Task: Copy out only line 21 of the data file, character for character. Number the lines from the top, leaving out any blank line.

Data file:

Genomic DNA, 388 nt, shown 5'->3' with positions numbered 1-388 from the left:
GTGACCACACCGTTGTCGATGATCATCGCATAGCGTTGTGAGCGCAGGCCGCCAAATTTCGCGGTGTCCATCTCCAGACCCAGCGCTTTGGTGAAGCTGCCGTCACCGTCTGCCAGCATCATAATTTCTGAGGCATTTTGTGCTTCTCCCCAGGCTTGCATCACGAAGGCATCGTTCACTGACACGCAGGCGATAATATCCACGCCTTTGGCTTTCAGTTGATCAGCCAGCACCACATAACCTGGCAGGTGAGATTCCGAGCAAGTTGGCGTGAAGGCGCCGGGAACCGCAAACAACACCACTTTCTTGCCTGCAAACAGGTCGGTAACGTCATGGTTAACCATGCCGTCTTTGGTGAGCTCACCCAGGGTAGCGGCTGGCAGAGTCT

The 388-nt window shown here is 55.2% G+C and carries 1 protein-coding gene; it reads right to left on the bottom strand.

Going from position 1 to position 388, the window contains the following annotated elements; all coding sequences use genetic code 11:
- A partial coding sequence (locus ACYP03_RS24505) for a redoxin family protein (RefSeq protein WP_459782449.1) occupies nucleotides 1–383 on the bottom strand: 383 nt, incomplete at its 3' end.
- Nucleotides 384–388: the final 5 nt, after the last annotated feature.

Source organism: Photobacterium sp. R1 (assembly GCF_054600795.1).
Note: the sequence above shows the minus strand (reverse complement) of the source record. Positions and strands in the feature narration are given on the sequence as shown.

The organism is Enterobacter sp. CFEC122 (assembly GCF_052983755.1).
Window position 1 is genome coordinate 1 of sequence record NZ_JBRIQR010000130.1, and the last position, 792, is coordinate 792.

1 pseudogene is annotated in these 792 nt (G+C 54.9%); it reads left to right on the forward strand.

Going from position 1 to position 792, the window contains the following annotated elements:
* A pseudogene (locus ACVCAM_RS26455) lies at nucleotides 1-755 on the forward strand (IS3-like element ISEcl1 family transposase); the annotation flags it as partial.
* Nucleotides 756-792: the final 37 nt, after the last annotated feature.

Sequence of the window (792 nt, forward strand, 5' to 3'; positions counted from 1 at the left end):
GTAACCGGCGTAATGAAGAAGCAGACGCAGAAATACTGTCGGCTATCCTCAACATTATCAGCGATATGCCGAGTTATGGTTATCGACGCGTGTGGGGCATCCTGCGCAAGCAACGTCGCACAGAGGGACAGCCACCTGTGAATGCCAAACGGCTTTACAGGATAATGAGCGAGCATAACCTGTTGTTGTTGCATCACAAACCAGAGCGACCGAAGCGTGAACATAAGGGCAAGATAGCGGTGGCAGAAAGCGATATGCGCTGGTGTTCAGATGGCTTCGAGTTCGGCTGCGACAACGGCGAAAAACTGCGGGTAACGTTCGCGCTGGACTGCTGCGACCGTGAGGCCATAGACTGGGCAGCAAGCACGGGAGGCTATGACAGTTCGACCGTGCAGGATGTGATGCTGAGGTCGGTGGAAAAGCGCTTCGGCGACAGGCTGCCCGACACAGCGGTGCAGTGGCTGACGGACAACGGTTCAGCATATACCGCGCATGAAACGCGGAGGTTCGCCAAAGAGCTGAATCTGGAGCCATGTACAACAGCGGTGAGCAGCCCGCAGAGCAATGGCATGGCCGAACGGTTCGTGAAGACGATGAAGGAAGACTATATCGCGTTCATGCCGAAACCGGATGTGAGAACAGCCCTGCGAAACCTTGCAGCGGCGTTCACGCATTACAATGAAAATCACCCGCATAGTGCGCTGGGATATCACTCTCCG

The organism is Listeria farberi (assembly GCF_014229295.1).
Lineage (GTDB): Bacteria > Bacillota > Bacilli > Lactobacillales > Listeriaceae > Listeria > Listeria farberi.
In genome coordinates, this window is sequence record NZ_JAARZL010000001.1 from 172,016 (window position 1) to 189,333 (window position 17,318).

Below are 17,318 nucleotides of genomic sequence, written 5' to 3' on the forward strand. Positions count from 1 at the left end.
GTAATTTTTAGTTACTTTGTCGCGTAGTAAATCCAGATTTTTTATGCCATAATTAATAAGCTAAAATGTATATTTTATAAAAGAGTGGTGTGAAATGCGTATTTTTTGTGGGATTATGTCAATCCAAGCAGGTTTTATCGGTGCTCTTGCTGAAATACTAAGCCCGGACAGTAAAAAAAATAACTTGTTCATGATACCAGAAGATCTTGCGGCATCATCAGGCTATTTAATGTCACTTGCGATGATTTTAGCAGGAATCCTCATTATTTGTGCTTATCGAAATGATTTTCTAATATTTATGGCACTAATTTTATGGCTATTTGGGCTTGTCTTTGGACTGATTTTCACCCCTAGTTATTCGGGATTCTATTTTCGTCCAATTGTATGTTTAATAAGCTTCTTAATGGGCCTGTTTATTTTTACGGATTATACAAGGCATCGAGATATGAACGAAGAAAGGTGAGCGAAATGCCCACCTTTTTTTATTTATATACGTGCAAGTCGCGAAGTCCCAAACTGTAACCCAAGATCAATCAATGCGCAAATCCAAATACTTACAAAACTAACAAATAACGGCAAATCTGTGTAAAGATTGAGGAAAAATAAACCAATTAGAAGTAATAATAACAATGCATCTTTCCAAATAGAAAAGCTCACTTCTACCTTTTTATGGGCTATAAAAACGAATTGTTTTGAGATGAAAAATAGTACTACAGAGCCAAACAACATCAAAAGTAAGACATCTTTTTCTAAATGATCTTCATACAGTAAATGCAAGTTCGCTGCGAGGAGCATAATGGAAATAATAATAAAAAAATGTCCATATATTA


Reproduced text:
GTAATTTTTAGTTACTTTGTCGCGTAGTAAATCCAGATTTTTTATGCCATAATTAATAAGCTAAAATGTATATTTTATAAAAGAGTGGTGTGAAATGCGTATTTTTTGTGGGATTATGTCAATCCAAGCAGGTTTTATCGGTGCTCTTGCTGAAATACTAAGCCCGGACAGTAAAAAAAATAACTTGTTCATGATACCAGAAGATCTTGCGGCATCATCAGGCTATTTAATGTCACTTGCGATGATTTTAGCAGGAATCCTCATTATTTGTGCTTATCGAAATGATTTTCTAATATTTATGGCACTAATTTTATGGCTATTTGGGCTTGTCTTTGGACTGATTTTCACCCCTAGTTATTCGGGATTCTATTTTCGTCCAATTGTATGTTTAATAAGCTTCTTAATGGGCCTGTTTATTTTTACGGATTATACAAGGCATCGAGATATGAACGAAGAAAGGTGAGCGAAATGCCCACCTTTTTTTATTTATATACGTGCAAGTCGCGAAGTCCCAAACTGTAACCCAAGATCAATCAATGCGCAAATCCAAATACTTACAAAACTAACAAATAACGGCAAATCTGTGTAAAGATTGAGGAAAAATAAACCAATTAGAAGTAATAATAACAATGCATCTTTCCAAATAGAAAAGCTCACTTCTACCTTTTTATGGGCTATAAAAACGAATTGTTTTGAGATGAAAAATAGTACTACAGAGCCAAACAACATCAAAAGTAAGACATCTTTTTCTAAATGATCTTCATACAGTAAATGCAAGTTCGCTGCGAGGAGCATAATGGAAATAATAATAAAAAAATGTCCATATATTA